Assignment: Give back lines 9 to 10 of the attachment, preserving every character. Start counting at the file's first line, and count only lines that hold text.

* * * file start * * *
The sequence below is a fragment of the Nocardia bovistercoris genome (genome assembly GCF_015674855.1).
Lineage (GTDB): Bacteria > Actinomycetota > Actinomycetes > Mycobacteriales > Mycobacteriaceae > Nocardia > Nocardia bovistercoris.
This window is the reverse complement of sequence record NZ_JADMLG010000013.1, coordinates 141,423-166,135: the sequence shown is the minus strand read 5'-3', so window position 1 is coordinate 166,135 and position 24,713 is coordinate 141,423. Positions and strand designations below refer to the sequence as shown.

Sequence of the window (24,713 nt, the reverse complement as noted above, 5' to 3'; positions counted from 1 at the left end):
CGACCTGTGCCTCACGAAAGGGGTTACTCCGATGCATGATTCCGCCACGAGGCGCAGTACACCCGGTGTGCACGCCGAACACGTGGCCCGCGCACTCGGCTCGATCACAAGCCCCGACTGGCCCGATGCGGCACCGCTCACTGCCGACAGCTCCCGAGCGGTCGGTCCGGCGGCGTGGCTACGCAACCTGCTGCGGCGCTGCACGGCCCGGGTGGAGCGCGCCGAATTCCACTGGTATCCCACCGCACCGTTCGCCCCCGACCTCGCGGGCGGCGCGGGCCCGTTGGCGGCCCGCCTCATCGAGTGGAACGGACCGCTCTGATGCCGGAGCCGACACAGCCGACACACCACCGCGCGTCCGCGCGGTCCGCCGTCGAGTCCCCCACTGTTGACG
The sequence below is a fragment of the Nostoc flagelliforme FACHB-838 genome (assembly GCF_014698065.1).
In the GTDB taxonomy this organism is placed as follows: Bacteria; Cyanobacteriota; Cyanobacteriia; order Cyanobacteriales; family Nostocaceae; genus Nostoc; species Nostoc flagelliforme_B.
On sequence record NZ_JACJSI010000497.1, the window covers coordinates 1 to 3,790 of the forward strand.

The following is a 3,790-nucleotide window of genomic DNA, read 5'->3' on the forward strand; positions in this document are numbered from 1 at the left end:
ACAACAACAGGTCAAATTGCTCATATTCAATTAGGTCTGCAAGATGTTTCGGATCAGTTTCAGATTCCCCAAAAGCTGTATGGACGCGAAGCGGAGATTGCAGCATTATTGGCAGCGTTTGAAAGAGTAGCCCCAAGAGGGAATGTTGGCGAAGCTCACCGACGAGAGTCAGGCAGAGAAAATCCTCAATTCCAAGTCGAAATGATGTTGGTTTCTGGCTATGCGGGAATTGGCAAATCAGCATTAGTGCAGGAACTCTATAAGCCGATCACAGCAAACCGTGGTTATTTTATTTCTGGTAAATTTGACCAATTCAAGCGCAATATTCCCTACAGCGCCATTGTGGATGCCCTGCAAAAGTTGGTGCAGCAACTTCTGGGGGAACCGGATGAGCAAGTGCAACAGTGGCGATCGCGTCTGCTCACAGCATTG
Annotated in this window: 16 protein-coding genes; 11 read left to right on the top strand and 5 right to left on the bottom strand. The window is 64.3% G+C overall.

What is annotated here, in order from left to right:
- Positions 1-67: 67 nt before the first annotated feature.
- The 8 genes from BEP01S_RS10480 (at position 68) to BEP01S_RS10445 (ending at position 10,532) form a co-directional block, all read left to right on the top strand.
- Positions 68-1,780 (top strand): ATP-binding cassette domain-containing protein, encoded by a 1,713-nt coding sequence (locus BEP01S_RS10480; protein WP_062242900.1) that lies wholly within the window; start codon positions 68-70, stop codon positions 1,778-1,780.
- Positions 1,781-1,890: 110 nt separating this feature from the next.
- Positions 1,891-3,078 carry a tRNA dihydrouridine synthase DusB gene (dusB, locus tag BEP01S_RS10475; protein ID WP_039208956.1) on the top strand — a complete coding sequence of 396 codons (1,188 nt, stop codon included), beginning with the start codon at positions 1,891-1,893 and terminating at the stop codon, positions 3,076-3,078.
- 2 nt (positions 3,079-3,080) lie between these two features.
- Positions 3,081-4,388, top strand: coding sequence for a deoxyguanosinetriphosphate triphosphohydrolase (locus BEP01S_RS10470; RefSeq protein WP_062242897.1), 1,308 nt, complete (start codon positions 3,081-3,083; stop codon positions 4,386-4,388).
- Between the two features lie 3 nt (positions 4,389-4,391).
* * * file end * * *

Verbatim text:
The following is a 3,790-nucleotide window of genomic DNA, read 5'->3' on the forward strand; positions in this document are numbered from 1 at the left end:
ACAACAACAGGTCAAATTGCTCATATTCAATTAGGTCTGCAAGATGTTTCGGATCAGTTTCAGATTCCCCAAAAGCTGTATGGACGCGAAGCGGAGATTGCAGCATTATTGGCAGCGTTTGAAAGAGTAGCCCCAAGAGGGAATGTTGGCGAAGCTCACCGACGAGAGTCAGGCAGAGAAAATCCTCAATTCCAAGTCGAAATGATGTTGGTTTCTGGCTATGCGGGAATTGGCAAATCAGCATTAGTGCAGGAACTCTATAAGCCGATCACAGCAAACCGTGGTTATTTTATTTCTGGTAAATTTGACCAATTCAAGCGCAATATTCCCTACAGCGCCATTGTGGATGCCCTGCAAAAGTTGGTGCAGCAACTTCTGGGGGAACCGGATGAGCAAGTGCAACAGTGGCGATCGCGTCTGCTCACAGCATTG